Beta-Plus Publishing

VVD tray with rim in walnut + inlay in black marble

€334

Designer: Vincent Van Duysen for when objects work.


- VVD tray in walnut with rim (45 x 17 cm) at € 114,00

- VVD inlay in black marble  (40 x 12 cm) at € 220,00

Set is 114 + 220 = 334,00 €.

The inlay can be replaced by Carrara marble or German limestone trays (40 x 12 cm) (€ 264,00 instead of € 220,00 extra).

 

All Vincent Van Duysen objects for when objects work can be ordered from us.

For full catalogue and price list, please e-mail us : info@betaplus.com

 

Vincent Van Duysen was born in Lokeren, Belgium, in 1962, and undertook a degree in Architecture at the Higher Institute of Architecture Sint-Lucas, Ghent. Between 1986 and 1987 Van Duysen worked in Milan collaborating with Aldo Cibic – Sottsass Associati, after which, in 1990, he opened his studio in Antwerp specializing in architecture and interiors.

A strong relationship exists between Van Duysen’s designs and his architectural projects – he chooses to develop furniture and objects from an architectural perspective – creating spatial relations rather than shapes. A rescaled interpretation of his architectural work, Van Duysen creates pieces that provide a sense of purity and essentialism, yet remaining tactile and grounded.

Subsequently, many of the designs refer to essential forms, tradition or well known masterpieces which Van Duysen redefines through a contemporary lens. A balance of form and proportion – without omitting durability, function, and comfort – is critical to the design process. The use of pure and tactile materials results in a clear and timeless design. An architectural language which is not shy of aesthetics, but resists fashion and trends. Van Duysen embraces these emotional aspects to celebrate  "the art of living".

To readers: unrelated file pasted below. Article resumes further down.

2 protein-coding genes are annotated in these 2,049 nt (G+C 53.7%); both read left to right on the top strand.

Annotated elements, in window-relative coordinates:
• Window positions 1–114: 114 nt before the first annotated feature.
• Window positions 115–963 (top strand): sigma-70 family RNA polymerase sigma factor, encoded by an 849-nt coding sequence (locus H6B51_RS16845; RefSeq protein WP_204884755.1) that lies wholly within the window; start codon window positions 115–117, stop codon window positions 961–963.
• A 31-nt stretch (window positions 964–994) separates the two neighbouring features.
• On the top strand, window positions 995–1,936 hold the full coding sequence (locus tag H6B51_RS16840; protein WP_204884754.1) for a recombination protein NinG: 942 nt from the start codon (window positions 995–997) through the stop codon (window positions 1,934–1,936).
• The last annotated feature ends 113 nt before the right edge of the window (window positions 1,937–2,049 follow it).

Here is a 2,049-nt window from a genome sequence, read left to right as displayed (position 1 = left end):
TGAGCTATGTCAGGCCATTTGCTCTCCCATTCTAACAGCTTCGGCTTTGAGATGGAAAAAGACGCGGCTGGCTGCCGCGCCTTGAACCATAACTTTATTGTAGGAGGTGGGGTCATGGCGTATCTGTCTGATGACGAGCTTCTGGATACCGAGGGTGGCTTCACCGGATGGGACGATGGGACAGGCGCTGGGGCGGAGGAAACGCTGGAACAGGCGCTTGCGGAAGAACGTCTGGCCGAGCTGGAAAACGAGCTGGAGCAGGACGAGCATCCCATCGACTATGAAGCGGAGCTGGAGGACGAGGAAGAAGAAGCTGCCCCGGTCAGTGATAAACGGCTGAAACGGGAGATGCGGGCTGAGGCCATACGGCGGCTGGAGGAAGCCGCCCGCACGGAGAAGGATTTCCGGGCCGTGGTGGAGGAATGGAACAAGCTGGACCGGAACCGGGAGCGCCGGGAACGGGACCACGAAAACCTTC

Each of the pieces in Vincent Van Duysen’s new collection for when objects work is designed as an object of independent utility and character, but also as a component of a larger ensemble. The theme of relationship in this series is key and expressed in subtle interactions between forms, materials, colours and textures, layering juxtaposition with kinship, contrast with reciprocity. Spare and refined, but also tactile and playful, the grouped elements are susceptible to endless reconfiguration, with each new formation generating different rhythms and atmospheres.

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